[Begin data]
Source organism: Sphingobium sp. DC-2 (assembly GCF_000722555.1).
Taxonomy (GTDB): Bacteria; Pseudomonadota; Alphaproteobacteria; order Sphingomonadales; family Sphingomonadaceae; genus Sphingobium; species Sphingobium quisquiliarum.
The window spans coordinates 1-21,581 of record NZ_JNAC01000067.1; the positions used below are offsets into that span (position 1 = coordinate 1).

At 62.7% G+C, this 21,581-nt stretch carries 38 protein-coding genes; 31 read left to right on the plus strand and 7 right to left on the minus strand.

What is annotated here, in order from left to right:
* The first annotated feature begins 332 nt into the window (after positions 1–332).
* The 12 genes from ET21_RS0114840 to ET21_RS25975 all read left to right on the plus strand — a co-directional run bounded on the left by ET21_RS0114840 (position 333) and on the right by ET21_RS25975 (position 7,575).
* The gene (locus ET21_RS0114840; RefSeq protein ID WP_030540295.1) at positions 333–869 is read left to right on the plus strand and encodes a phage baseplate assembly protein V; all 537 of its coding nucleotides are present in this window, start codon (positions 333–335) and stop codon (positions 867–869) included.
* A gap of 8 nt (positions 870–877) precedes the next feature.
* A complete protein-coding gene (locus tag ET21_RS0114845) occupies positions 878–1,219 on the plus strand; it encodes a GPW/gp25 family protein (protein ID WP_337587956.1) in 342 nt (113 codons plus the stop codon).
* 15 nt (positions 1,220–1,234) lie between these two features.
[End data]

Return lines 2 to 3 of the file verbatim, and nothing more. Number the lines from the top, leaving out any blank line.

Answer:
Taxonomy (GTDB): Bacteria; Pseudomonadota; Alphaproteobacteria; order Sphingomonadales; family Sphingomonadaceae; genus Sphingobium; species Sphingobium quisquiliarum.
The window spans coordinates 1-21,581 of record NZ_JNAC01000067.1; the positions used below are offsets into that span (position 1 = coordinate 1).